By Josh Garvey
University of Connecticut officials, faculty and staff joined construction workers to commemorate completion of the structural phase of the new Engineering & Science Building July 21. The building will provide dedicated laboratory space for the University’s growing genomics, biomedical, chemical engineering, and cyber system research programs.
The five-story, 118,000-square-foot structure, located at the north end of the Storrs campus, was made possible through funding from 21st Century UConn and Next Generation Connecticut.
The ceremony allowed construction workers and UConn officials to sign the ceremonial final steel beam, then watch as it was raised and bolted to the building. Former and current engineering deans and associate deans attended the ceremony.
“I’m fortunate that this is happening on my watch,” said Engineering Dean Kazem Kazerounian. “A building is built brick by brick, and the first bricks of this were laid 15 and 20 years ago, so I’d like to acknowledge former engineering deans Lee Langston and Harold Brody.”
The Engineering & Science Building will feature an innovative open-floor layout designed to encourage interdisciplinary collaboration and to allow scientists to share both knowledge and equipment in the labs.
Three of the building’s five floors will be dedicated to engineering research, with laboratory space devoted to high-tech fields such as virtual reality systems, controls and sensors, bioengineering, and nanomaterials. The other two floors will house UConn’s Institute for Systems Genomics and Center for Genome Innovation. Laura Cruickshank, UConn’s university master planner and chief architect, said that this new building is part of securing UConn’s future.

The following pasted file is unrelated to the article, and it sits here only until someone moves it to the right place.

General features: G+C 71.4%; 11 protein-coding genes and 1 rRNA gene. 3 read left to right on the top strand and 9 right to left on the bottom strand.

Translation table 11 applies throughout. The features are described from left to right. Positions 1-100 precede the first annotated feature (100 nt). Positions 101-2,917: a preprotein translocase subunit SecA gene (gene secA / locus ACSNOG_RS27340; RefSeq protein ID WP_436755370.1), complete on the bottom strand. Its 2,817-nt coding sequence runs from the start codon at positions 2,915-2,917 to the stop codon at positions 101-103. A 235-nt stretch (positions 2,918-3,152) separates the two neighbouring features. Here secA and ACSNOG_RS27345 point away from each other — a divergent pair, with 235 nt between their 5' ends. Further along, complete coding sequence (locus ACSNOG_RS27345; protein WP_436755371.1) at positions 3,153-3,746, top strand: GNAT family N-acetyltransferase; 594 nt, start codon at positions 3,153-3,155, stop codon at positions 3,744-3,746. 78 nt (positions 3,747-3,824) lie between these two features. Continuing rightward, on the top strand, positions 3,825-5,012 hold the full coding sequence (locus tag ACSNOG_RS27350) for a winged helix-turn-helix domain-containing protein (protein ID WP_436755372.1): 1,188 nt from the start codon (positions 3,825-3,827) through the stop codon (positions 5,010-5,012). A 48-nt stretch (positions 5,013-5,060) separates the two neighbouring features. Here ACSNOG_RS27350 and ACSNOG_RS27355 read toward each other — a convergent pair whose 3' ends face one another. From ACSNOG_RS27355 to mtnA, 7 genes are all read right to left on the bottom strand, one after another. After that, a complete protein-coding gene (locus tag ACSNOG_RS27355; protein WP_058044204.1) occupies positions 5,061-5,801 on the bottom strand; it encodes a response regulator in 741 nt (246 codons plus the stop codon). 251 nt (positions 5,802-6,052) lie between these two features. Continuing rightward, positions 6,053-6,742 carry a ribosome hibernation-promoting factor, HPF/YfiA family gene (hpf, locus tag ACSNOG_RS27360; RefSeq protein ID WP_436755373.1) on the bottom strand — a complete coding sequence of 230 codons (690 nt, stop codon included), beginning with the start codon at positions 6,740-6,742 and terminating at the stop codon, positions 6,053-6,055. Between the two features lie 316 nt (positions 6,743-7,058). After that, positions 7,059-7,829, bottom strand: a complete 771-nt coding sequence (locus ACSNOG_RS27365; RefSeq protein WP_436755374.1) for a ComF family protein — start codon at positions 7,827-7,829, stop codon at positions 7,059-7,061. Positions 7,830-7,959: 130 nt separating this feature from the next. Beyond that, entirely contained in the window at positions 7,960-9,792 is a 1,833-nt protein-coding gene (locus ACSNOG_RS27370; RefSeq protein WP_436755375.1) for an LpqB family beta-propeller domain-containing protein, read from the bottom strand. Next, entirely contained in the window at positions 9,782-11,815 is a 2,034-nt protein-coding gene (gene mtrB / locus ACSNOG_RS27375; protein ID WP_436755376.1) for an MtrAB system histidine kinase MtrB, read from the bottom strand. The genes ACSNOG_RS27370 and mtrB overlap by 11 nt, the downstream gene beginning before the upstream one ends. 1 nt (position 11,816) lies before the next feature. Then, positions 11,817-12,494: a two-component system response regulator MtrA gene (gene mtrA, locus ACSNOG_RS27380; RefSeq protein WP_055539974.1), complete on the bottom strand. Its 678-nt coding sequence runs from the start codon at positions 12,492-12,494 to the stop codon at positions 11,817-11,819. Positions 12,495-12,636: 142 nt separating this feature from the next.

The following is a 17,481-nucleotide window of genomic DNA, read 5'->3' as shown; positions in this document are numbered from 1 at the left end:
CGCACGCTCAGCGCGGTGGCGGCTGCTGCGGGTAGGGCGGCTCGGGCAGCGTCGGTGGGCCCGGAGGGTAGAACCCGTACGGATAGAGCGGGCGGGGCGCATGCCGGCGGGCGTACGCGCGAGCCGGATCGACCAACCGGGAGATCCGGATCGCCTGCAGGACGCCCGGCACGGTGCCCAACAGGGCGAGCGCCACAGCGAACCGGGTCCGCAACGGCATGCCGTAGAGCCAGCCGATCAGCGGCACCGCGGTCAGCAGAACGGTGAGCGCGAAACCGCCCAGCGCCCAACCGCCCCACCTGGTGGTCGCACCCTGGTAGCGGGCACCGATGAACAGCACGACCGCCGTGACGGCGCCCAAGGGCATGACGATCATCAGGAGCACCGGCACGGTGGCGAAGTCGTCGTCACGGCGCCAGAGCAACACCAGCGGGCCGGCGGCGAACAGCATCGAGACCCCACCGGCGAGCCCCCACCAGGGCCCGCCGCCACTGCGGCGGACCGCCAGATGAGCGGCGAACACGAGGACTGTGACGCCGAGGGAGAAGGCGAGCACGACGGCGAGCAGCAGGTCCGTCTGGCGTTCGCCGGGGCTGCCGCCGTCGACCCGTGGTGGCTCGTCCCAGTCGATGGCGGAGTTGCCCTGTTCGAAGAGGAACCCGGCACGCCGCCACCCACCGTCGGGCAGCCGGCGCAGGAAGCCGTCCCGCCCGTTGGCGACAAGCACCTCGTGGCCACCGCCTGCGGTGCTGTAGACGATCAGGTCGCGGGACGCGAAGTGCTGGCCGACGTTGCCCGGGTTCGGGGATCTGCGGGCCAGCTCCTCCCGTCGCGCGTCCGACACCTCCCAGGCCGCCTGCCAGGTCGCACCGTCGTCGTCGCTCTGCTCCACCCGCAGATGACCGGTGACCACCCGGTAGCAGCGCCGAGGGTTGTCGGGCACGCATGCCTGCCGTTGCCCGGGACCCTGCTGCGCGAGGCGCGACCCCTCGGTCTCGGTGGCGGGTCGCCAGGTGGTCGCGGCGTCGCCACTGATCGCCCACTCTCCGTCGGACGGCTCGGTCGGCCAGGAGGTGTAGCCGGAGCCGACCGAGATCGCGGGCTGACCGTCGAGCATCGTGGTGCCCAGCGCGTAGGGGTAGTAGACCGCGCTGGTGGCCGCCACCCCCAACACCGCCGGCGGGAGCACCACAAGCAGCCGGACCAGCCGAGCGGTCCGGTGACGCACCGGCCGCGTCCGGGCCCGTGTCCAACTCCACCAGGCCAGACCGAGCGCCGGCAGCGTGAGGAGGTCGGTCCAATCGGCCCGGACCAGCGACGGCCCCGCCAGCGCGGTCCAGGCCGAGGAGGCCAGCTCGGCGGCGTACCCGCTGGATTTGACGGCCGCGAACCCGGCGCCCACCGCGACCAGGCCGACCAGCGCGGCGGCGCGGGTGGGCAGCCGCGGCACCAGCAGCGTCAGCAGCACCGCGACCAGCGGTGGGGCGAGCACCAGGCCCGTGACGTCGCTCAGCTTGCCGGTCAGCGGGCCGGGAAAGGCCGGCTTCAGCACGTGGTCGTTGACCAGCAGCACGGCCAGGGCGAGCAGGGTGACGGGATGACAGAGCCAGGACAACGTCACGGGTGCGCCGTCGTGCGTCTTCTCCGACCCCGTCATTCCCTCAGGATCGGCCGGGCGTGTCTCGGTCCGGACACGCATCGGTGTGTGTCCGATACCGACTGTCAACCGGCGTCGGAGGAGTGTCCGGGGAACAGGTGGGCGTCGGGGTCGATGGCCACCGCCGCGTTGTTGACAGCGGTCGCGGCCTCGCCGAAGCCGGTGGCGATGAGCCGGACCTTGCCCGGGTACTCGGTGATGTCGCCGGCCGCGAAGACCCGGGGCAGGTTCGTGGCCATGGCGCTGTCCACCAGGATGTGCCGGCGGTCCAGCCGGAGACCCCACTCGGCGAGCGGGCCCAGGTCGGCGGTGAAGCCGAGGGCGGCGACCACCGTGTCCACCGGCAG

“This building isn’t really about us. It’s about your kids and grandkids, about making sure they’re able to come to a world class university,” Cruickshank said.
UConn engineering is celebrating its centennial in 2016, honoring the start of its four-year engineering degree program in 1916. The Engineering & Science Building will open up much-needed classroom, lab, and office space in other areas around campus to meet a surge in undergraduate and graduate student enrollment in the School of Engineering and other disciplines over the past decade. It will also help accommodate a large wave of new faculty at UConn over the past five years.
To punctuate the impact that the new building will have on UConn, former Engineering Assistant Dean Marty Wood signed the beam “May this new building be the bastion of education for many generations.”